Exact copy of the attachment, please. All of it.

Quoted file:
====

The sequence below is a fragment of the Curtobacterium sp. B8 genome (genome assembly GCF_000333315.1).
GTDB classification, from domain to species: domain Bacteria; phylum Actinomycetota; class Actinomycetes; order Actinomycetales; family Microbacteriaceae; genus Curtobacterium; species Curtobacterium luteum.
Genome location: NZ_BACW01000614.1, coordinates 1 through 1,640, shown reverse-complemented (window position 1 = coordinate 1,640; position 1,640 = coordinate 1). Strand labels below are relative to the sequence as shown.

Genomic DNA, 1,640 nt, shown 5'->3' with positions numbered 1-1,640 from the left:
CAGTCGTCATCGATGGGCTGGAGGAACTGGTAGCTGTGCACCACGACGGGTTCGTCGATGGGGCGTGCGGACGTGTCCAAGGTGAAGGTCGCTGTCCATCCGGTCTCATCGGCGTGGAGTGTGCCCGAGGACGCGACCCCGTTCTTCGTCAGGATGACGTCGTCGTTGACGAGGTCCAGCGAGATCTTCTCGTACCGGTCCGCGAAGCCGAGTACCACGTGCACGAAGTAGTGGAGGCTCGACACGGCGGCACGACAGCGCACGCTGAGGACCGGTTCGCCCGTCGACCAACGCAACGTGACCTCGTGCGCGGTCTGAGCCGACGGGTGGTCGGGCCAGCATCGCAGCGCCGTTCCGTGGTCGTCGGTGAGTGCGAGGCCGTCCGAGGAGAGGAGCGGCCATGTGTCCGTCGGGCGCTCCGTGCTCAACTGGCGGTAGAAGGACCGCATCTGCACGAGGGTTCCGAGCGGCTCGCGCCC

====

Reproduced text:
The sequence below is a fragment of the Curtobacterium sp. B8 genome (genome assembly GCF_000333315.1).
GTDB classification, from domain to species: domain Bacteria; phylum Actinomycetota; class Actinomycetes; order Actinomycetales; family Microbacteriaceae; genus Curtobacterium; species Curtobacterium luteum.
Genome location: NZ_BACW01000614.1, coordinates 1 through 1,640, shown reverse-complemented (window position 1 = coordinate 1,640; position 1,640 = coordinate 1). Strand labels below are relative to the sequence as shown.

Genomic DNA, 1,640 nt, shown 5'->3' with positions numbered 1-1,640 from the left:
CAGTCGTCATCGATGGGCTGGAGGAACTGGTAGCTGTGCACCACGACGGGTTCGTCGATGGGGCGTGCGGACGTGTCCAAGGTGAAGGTCGCTGTCCATCCGGTCTCATCGGCGTGGAGTGTGCCCGAGGACGCGACCCCGTTCTTCGTCAGGATGACGTCGTCGTTGACGAGGTCCAGCGAGATCTTCTCGTACCGGTCCGCGAAGCCGAGTACCACGTGCACGAAGTAGTGGAGGCTCGACACGGCGGCACGACAGCGCACGCTGAGGACCGGTTCGCCCGTCGACCAACGCAACGTGACCTCGTGCGCGGTCTGAGCCGACGGGTGGTCGGGCCAGCATCGCAGCGCCGTTCCGTGGTCGTCGGTGAGTGCGAGGCCGTCCGAGGAGAGGAGCGGCCATGTGTCCGTCGGGCGCTCCGTGCTCAACTGGCGGTAGAAGGACCGCATCTGCACGAGGGTTCCGAGCGGCTCGCGCCC